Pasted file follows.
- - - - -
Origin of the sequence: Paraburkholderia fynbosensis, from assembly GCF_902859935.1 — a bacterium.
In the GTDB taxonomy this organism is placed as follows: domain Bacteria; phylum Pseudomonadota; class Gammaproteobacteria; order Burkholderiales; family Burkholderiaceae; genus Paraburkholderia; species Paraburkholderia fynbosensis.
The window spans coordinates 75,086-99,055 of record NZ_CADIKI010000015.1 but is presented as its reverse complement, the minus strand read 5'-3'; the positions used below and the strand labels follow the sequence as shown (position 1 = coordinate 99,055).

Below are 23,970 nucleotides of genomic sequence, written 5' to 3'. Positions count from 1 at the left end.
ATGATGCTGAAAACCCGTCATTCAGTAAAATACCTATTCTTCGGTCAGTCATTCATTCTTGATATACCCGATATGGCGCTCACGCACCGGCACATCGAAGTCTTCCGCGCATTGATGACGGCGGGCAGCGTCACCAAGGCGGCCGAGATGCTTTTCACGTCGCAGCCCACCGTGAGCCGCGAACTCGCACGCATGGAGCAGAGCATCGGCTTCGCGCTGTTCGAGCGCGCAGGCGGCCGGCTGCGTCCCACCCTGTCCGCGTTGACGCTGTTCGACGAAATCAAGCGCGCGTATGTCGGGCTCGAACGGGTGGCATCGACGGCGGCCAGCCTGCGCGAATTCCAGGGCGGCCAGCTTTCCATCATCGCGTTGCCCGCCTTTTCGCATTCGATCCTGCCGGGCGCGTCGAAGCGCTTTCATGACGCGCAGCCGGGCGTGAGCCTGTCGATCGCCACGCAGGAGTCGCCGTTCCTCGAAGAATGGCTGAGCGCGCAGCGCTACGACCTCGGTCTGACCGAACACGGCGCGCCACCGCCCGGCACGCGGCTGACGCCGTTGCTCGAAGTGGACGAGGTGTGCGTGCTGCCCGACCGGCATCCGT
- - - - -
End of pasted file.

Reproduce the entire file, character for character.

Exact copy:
Origin of the sequence: Paraburkholderia fynbosensis, from assembly GCF_902859935.1 — a bacterium.
In the GTDB taxonomy this organism is placed as follows: domain Bacteria; phylum Pseudomonadota; class Gammaproteobacteria; order Burkholderiales; family Burkholderiaceae; genus Paraburkholderia; species Paraburkholderia fynbosensis.
The window spans coordinates 75,086-99,055 of record NZ_CADIKI010000015.1 but is presented as its reverse complement, the minus strand read 5'-3'; the positions used below and the strand labels follow the sequence as shown (position 1 = coordinate 99,055).

Below are 23,970 nucleotides of genomic sequence, written 5' to 3'. Positions count from 1 at the left end.
ATGATGCTGAAAACCCGTCATTCAGTAAAATACCTATTCTTCGGTCAGTCATTCATTCTTGATATACCCGATATGGCGCTCACGCACCGGCACATCGAAGTCTTCCGCGCATTGATGACGGCGGGCAGCGTCACCAAGGCGGCCGAGATGCTTTTCACGTCGCAGCCCACCGTGAGCCGCGAACTCGCACGCATGGAGCAGAGCATCGGCTTCGCGCTGTTCGAGCGCGCAGGCGGCCGGCTGCGTCCCACCCTGTCCGCGTTGACGCTGTTCGACGAAATCAAGCGCGCGTATGTCGGGCTCGAACGGGTGGCATCGACGGCGGCCAGCCTGCGCGAATTCCAGGGCGGCCAGCTTTCCATCATCGCGTTGCCCGCCTTTTCGCATTCGATCCTGCCGGGCGCGTCGAAGCGCTTTCATGACGCGCAGCCGGGCGTGAGCCTGTCGATCGCCACGCAGGAGTCGCCGTTCCTCGAAGAATGGCTGAGCGCGCAGCGCTACGACCTCGGTCTGACCGAACACGGCGCGCCACCGCCCGGCACGCGGCTGACGCCGTTGCTCGAAGTGGACGAGGTGTGCGTGCTGCCCGACCGGCATCCGT